2. What outcomes should be measured in order to assess the performance of clinical services and the outcomes of new interventions?

A set of core outcomes should be developed in consultation with a range of stakeholders, using a consensus technique such as Delphi. It is likely that outcomes will include patient reported outcomes, and experience measures, as well as measures of process of care and economic outcomes.

3.  Can we improve risk stratification and risk management?

Paramedics often have insufficient data about individuals they attend with seizures, and there is currently no risk stratifying tool to help inform decisions such as whether to convey a patient to the ED or not. The following questions were identified

  • Can subsequent risk of seizure or injury be stratified?
  • Can a risk stratifying tool be developed and implemented?
  • What are the risk perceptions and tolerance of risk for patients, paramedics, ED staff
  • What process can be put in place to mitigate risks?

4. Models of care

The following questions around the  wider provision of care were identified:

  • Is there an alternative to ED as a place of safety for patients that do not require acute medical intervention?
  • Can a public information campaign improve awareness about seizure management?
  • What is the variation of provision of and use of ambulance services according to postcode and health inequalities.
  • What is the impact of hospital ‘did not attend’ policies on patients losing touch with epilepsy services and their subsequent need for emergency services?
Service Provision
Patient held emergency care plans
Expansion of the role of ESNs in the follow-up of emergency care episodes
Expansion of community-based ESN services (possibly linked to GPs)
Care pathways to reduce unnecessary transport of patients to ED
Increased range of treatment for SE available in pre-hospital care
Pro-active ambulatory care for seizures
Consistent, timely and simple access to specialised services
Development of alternative care pathways for seizures
Education
First aid / emergency care education
Education about who to discuss seizure disorders and seizure emergencies
Education about medical adherence
Education about the roles of different healthcare practitioners
Establishing ways of providing feedback to paramedics about individual cases from A&E, primary or secondary care.
Management of seizure emergencies in A&E
Educational intervention for patients in A&E
Education about importance of emergency care plans / how to produce emergency care plans amongst GPs and neurologists
Research

Table 1  The top priorities in education, research and service provision which were identified by each Breakout Group

List of Delegates and Membership of Workgroups

Juliet Solomon (JS), ILAE British Chapter, ILAE British Chapter

Hannah Stapley (HS), ILAE British Chapter, ILAE British Chapter

Research (Red), Chair Tony Marson

Tony Marson (TM) – Neurologist, Uni of Liverpool/WCNN

Nick Gray (NG) – Paramedic, Critical care paramedic co-ordinator/SE Cambs

Andy Collen (AC) – Paramedic, Head of Clinical Development/SE Coast

Shelley Anderton (SA) – Epilepsy Specialist Nurse (adult), Epilepsy Specialist nurse Lead/Colchester

Carolyn Mcaskill (CM) – Epilepsy Specialist Nurse (Paeds), Ipswich Hospitals NHS Trust

Ed Glucksman (EG) – A&E consultant, King’s College London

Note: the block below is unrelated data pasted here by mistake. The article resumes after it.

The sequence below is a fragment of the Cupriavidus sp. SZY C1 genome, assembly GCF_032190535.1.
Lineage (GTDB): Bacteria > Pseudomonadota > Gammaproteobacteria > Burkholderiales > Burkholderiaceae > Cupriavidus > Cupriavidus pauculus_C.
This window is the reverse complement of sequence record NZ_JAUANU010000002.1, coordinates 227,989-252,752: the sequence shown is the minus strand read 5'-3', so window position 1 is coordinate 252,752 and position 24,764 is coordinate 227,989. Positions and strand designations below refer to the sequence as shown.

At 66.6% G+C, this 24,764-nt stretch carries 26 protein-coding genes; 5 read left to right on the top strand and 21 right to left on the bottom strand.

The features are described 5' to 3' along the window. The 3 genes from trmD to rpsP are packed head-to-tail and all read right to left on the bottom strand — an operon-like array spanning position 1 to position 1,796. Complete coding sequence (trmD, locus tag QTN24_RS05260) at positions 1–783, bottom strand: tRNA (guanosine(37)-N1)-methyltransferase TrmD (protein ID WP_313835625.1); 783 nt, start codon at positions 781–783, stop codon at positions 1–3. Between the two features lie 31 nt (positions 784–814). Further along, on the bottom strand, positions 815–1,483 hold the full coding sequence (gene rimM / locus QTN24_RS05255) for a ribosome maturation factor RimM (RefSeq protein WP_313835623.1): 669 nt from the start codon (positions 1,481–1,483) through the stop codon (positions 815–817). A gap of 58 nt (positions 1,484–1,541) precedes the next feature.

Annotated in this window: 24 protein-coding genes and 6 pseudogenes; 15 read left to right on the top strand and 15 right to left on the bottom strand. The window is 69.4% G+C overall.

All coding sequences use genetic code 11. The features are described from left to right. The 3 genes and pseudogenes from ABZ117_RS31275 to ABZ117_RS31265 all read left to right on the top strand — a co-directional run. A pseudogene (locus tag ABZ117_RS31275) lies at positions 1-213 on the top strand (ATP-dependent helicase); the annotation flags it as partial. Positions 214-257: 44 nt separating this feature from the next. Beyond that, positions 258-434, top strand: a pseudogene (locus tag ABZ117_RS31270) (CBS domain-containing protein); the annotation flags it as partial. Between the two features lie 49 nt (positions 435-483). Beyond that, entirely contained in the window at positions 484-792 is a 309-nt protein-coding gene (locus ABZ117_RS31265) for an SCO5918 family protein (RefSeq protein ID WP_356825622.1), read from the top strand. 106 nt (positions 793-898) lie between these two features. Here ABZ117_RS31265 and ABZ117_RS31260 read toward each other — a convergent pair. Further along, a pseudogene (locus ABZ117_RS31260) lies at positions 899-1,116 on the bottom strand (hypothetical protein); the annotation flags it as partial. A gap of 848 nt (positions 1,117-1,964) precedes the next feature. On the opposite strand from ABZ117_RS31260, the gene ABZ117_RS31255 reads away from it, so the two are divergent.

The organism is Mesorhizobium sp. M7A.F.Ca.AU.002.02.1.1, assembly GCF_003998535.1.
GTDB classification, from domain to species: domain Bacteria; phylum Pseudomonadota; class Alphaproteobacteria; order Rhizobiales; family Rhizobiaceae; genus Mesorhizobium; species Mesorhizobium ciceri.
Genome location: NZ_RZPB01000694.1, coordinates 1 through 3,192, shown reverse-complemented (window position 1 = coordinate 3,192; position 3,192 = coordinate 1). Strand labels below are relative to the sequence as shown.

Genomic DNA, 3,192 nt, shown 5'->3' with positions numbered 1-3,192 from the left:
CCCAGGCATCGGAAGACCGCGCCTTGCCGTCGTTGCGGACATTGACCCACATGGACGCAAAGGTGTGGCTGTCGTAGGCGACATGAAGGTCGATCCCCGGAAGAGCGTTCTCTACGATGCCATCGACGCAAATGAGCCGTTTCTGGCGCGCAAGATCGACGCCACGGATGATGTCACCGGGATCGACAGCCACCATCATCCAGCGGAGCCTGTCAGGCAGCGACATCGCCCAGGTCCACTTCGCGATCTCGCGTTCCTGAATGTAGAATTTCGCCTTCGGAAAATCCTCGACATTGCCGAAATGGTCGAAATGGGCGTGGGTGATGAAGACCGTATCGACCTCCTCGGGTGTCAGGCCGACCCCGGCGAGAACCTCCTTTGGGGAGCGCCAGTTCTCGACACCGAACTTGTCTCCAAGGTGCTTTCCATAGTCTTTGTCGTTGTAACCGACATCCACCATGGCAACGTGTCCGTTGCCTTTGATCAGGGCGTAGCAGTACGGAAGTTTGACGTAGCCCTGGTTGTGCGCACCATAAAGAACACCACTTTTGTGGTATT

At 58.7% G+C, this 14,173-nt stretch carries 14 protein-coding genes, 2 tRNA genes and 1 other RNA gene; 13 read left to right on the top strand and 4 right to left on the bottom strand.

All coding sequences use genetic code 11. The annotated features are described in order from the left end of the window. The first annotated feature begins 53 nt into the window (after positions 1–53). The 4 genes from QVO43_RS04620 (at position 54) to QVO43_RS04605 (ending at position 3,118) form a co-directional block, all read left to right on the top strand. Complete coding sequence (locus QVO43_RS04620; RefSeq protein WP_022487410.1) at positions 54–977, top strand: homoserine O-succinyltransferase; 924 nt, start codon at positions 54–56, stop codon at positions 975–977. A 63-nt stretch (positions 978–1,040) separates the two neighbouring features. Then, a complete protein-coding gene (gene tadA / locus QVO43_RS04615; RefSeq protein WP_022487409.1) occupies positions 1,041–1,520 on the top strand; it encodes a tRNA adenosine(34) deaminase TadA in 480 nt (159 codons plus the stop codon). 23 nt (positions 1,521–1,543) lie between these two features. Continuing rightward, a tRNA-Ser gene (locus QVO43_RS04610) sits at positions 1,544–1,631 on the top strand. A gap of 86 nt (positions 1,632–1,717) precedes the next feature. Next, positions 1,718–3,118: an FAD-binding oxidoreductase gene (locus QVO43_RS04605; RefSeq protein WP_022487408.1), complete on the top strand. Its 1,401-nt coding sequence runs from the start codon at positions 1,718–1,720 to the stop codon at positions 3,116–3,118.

David Kanagasooriam (DK) – GP, East Kent

Richard Hills (RH) – GP, Sheffield

Fiona Bell (FB) – Paramedic, Research and Development Manager/Yorkshire

Archana Desurkar (AD) – Paediatric Neurologist, Sheffield Children’s Hospital

Jasmine Smith (JS) – Patient,

Peri O’Connor (PO’C) – Voluntary Sector, Healthcare Projects Coordinator, Epilepsy Action

Lucia Von Bredow (LVB) – Voluntary Sector, Epilepsy Society

Education (Green), Chair Markus Reuber

Markus Reuber (MR)- Neurologist, Uni of Sheffield/Royal Hallamshire

Julie Ormrod (JO) – Paramedic, Paramedic practitioner co-ordinator/SE Cambs

Tom Heywood (TH) – Paramedic, Clinical Manager Pathways, Yorkshire

Lisa Burrell (LB) – Paramedic, Advanced Paramedic Practitioner, London

Alison Holmes (AH) – Epilepsy Specialist Nurse (adult), Royal Derby Hospital

Janine Winterbottom (JW)  – Epilepsy  Specialist Nurse (adult), Walton Centre NHS Foundation Trust

Romila Bahl (RB) – A&E consultant, King’s College London

Goska Trubshaw (GT) – GP, Surrey

Leone Risdale (LR) – GP and Neurologist, London

Eman Altuwaijri (EA)- PhD student, PhD student/Engineering and computer Sciences/Durham Uni

Adam Noble (AN) – Health Service Research, Dept. of Psychology, Uni of Liverpool

Frances Sherratt (FS) – Health Service Research

Service Provision (Blue), Chair Jon M Dickson

Jon M Dickson (JMD), NIHR Clinical Lecturer and honorary GP, The University of Sheffield

Tim Edwards (TE) – Paramedic, Consultant Paramedic/London

Ian Wilmer (IW) – Paramedic, Advanced Paramedic Practitioner, London

Pam Iddon (PI) – Epilepsy Specialist Nurse (adult), MRI/Warrington General (A&E)

Alan Fletcher (AF) – A&E consultant, Sheffield Teaching Hospitals

Mark Buchanan (MB) – A&E consultant, Arrowe Park, The Wirral

Martin Sadler(MS) – Neurologist, Plymouth Hospitals NHS Trust

Dee Snape (DS)  – Health Service Research, Institute of Psychology, Health and Society- University of Liverpool

Sarah Vibert (SV) – Voluntary Sector, Epilepsy Society

Michael Fullerton (MF) – Director of Quality & Clinical Care, Quality & Clinical Care

Gave presentation but no written summary received.  

Living with seizures and using emergency health care. A patient’s perspective. Jasmine Smith (JS)

Managing Status Epilepticus in the pre hospital/hospital setting. Gareth Davies (HEMS Lead, Royal London Hospital).

Managing seizures in the Emergency Department, Dr Alan Fletcher, (Consultant in A&E, Sheffield Teaching Hospitals NHS Foundation Trust).

LATEST TWEETS